Appeal by defendant from judgment entered 8 September 2005 by
Judge Michael E. Helms in Guilford County Superior Court. Heard in
the Court of Appeals 16 April 2007.
Attorney General Roy Cooper, by Assistant Attorney General
Scott A. Conklin, for the State.
Brannon Strickland, PLLC, by Anthony M. Brannon, for
Defendant Levon Toby Ezekiel appeals his convictions for
felony possession of cocaine and having attained habitual felon
status. On appeal, defendant argues that the trial court erred by:
(1) denying his motion to dismiss for lack of evidence that he
possessed cocaine; (2) permitting the State's attorney, during
closing arguments, to reference defendant's failure to present
exculpatory evidence; and (3) improperly instructing the jury on
the issue of reasonable doubt. We find defendant's arguments
unpersuasive and, therefore, hold that there was no error in his
The State's evidence at trial tended to show the following
facts. On the morning of 26 March 2004, Officers Chris Martin and
Erich Crouch, probation officers with the North Carolina Division
of Community Corrections, were attempting to find a woman who was
on probation. They observed defendant, whom they recognized,
leaving a convenience store. After making eye contact with the
officers, defendant got into a vehicle driven by an elderly black
male and left the parking lot. The officers were aware that there
was an outstanding order for defendant's arrest for failure to
appear in court on a probation violation.
After confirming with their supervisor that the warrant was
still outstanding, the officers followed the vehicle containing
defendant for several blocks. From about a car's length away, the
officers saw defendant throw a bag out the passenger-side window.
Officer Crouch, who was riding in the passenger seat, took note of
where the bag fell. The officers, however, continued to follow
defendant. About two blocks later, the car carrying defendant
stopped, and defendant jumped out and started running. Officer
Crouch chased defendant on foot until defendant was out of sight.
The officers drove to the next block to see if they could find
defendant, but they were unsuccessful.
The officers immediately returned to the area where they had
seen defendant throw the bag from the car. Officer Crouch
testified that five minutes or less had elapsed since defendant had
thrown the bag. When they reached the location, they found a smallbrown package "like a balled piece of paper." Inside the package
was a white rock-like substance, broken up into little chips that
was later identified as cocaine. Both officers saw no one nearby
when the bag was thrown and observed only one person sitting on a
front porch several houses away when they returned to the location.
Defendant was indicted for possession of cocaine, misdemeanor
resisting a public officer, and attaining the status of habitual
felon. At trial, the court dismissed the charge of misdemeanor
resisting a public officer, but the jury found defendant guilty of
possession of cocaine and of being a habitual felon. The trial
court sentenced defendant as a habitual felon to a term of 100 to
129 months imprisonment. Defendant timely appealed to this Court.
Defendant first argues that the trial court erred by denying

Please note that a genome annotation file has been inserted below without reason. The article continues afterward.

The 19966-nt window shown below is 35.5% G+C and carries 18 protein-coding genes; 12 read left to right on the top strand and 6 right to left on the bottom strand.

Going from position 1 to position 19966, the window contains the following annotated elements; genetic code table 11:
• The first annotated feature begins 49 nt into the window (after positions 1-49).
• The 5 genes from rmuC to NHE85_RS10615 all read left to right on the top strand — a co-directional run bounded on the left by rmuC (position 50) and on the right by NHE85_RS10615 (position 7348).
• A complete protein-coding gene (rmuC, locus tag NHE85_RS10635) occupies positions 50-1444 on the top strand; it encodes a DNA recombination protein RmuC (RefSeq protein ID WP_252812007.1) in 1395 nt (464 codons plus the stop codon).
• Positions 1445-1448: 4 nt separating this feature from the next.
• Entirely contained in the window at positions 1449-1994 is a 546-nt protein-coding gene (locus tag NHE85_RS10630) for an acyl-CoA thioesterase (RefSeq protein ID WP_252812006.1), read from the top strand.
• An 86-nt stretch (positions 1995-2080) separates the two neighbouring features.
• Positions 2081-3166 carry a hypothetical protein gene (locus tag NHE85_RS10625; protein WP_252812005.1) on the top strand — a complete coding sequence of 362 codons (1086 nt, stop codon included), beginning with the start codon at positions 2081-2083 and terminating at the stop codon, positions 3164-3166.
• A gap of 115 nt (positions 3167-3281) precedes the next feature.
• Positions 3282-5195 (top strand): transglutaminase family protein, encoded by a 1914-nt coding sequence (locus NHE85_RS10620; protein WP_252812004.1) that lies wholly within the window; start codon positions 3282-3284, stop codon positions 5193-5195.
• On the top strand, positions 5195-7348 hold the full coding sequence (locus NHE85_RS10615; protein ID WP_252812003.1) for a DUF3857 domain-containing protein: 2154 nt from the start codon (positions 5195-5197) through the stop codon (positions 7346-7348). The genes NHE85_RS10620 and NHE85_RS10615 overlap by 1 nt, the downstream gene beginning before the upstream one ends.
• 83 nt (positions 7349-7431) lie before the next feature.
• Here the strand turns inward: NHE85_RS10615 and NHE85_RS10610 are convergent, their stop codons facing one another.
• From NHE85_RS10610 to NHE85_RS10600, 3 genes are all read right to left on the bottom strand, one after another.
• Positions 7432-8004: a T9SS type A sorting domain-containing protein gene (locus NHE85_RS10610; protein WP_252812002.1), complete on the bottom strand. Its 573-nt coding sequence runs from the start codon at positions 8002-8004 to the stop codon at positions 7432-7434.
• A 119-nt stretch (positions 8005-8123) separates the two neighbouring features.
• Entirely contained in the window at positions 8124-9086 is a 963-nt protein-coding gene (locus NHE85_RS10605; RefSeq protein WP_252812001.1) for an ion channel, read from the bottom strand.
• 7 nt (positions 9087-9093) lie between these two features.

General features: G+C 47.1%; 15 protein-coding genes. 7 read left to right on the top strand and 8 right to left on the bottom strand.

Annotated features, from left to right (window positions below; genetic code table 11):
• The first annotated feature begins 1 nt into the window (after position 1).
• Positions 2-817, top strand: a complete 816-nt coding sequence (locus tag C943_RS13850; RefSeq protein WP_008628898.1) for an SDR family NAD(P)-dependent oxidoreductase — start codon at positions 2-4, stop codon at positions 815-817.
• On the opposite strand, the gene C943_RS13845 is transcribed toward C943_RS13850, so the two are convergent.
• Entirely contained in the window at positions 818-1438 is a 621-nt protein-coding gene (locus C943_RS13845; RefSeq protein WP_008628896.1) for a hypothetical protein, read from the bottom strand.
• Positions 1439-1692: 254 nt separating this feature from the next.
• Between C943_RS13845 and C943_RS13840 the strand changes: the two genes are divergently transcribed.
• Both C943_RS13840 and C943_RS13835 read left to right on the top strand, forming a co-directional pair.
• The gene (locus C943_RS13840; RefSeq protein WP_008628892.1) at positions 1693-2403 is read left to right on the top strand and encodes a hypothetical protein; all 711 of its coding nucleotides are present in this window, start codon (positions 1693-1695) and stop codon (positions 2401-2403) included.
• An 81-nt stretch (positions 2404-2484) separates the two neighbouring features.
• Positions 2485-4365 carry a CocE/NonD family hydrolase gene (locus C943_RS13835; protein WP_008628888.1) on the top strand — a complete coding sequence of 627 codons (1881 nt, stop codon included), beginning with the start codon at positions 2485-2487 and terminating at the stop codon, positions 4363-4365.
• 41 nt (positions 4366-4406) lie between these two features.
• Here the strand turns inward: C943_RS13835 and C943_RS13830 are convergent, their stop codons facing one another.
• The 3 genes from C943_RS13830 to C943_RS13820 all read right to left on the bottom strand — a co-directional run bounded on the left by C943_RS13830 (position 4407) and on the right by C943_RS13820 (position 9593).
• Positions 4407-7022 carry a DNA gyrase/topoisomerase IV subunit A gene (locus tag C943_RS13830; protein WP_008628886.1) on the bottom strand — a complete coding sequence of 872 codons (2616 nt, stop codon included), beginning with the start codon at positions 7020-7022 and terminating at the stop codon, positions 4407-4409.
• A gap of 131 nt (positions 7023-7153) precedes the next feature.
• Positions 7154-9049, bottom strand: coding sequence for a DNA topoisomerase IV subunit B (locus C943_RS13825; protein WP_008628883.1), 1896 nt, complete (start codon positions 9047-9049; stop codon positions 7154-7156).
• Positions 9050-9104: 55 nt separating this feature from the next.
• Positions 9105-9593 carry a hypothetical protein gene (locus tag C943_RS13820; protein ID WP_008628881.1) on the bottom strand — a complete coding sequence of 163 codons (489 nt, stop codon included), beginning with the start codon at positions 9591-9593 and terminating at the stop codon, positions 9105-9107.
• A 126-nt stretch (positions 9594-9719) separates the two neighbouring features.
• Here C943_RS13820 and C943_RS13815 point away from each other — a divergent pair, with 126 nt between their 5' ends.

his motion to dismiss because, according to defendant, the State
failed to present evidence that defendant possessed the cocaine
found by the officers on the side of the road. A defendant's
motion to dismiss should be denied if there is substantial
evidence: (1) of each essential element of the offense charged and
(2) of defendant's being the perpetrator of the offense. State v.
, 356 N.C. 591, 595, 573 S.E.2d 866, 868 (2002). Substantial
evidence is that amount of relevant evidence necessary to persuade
a rational juror to accept a conclusion. Id.
at 597, 573 S.E.2d at
869. On review of a denial of a motion to dismiss, this Court must
view the evidence in the light most favorable to the State, giving
the State the benefit of all reasonable inferences. Id.
at 596,573 S.E.2d at 869. Contradictions and discrepancies do not warrant
dismissal of the case, but, rather, are for the jury to resolve.
"An accused's possession of narcotics may be actual or
constructive. He has possession of the contraband material within
the meaning of the law when he has both the power and intent to
control its disposition or use." State v. Harvey
, 281 N.C. 1, 12,
187 S.E.2d 706, 714 (1972). In the present case, both Officer
Martin and Officer Crouch testified that they saw defendant throw
the bag from the car and observed where it landed. When they
returned a few minutes later, the officers found a bag containing
cocaine that Officer Crouch stated at trial was the "same identical
package" he had seen defendant throw from the vehicle. At the time
the officers recovered the bag, "the street was empty" and "no one
Construed in the light most favorable to the State, this is
sufficient evidence from which a jury could rationally conclude
that defendant had actual possession of the cocaine prior to
throwing it out the car window. See State v. Wilder
, 124 N.C. App.
136, 140, 476 S.E.2d 394, 397 (1996) (sufficient evidence of
possession existed when officer observed defendant throw a bag into
some bushes, defendant's neighbor found a bag matching the
officer's description in those bushes the following day, and the
bag contained cocaine). Accordingly, this assignment of error is
Defendant next argues that the State improperly commented on
his failure to testify at trial. Specifically, defendant points to